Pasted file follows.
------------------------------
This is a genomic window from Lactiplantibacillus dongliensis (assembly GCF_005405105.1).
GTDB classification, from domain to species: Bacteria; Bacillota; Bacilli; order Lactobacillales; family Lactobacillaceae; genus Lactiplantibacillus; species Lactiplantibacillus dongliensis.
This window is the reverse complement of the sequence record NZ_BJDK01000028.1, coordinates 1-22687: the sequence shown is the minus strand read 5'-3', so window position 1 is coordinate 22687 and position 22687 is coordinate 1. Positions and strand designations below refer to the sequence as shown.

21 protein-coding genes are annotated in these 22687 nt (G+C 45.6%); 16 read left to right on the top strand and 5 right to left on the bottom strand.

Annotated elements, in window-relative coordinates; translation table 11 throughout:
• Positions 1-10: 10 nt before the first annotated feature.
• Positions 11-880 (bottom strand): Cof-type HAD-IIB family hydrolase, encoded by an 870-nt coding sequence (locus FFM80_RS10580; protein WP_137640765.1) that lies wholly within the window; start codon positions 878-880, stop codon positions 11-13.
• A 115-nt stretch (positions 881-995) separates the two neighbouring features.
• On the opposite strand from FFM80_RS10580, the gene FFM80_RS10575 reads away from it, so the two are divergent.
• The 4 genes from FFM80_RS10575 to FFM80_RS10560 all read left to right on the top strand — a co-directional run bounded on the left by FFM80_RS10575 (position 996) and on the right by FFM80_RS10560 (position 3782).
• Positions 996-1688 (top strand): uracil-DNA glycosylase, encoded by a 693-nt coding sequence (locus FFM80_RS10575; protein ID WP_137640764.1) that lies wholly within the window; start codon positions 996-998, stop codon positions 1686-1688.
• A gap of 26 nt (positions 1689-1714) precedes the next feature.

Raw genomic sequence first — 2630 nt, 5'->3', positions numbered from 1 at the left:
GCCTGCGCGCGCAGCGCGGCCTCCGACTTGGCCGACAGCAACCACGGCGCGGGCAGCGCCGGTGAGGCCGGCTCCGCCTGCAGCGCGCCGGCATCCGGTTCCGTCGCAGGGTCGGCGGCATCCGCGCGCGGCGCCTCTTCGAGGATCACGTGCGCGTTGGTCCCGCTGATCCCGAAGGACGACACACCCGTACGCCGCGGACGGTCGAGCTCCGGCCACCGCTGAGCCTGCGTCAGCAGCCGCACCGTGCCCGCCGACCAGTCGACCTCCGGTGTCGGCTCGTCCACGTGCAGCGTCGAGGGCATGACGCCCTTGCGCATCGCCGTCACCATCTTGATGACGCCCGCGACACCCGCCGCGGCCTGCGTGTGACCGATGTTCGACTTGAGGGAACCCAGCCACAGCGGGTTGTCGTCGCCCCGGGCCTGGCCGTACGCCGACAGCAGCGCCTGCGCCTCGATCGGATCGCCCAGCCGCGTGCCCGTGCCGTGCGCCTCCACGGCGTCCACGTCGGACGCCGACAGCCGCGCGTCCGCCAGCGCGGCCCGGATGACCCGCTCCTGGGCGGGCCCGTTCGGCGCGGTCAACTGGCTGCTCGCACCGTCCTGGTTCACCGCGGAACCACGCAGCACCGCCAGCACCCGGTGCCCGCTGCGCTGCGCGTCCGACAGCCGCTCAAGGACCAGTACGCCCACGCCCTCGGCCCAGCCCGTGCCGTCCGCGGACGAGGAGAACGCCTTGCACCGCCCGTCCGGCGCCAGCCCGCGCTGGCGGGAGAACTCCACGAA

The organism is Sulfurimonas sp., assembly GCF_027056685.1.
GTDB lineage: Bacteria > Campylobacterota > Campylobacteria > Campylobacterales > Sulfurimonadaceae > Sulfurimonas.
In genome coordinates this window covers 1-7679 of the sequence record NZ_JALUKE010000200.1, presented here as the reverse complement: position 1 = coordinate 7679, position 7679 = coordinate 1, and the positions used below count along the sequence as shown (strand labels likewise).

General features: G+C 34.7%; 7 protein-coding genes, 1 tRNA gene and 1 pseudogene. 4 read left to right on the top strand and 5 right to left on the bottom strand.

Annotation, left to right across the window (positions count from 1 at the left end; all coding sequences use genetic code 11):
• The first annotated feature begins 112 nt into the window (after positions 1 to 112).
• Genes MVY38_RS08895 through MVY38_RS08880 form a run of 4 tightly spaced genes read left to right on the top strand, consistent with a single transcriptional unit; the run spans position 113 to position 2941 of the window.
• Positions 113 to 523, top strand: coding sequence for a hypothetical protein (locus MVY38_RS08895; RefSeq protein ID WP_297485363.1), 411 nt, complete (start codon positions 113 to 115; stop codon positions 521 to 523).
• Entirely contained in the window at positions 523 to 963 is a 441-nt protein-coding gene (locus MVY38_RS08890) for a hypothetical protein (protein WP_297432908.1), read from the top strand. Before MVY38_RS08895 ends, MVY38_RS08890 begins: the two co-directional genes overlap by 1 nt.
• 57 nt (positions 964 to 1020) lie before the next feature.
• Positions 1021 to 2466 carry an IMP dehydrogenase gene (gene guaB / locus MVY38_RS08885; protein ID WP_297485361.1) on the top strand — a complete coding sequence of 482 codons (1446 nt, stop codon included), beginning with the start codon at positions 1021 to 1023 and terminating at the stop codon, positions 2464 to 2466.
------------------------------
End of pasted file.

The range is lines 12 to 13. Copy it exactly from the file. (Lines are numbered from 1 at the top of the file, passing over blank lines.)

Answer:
• A gap of 26 nt (positions 1689-1714) precedes the next feature.

Raw genomic sequence first — 2630 nt, 5'->3', positions numbered from 1 at the left: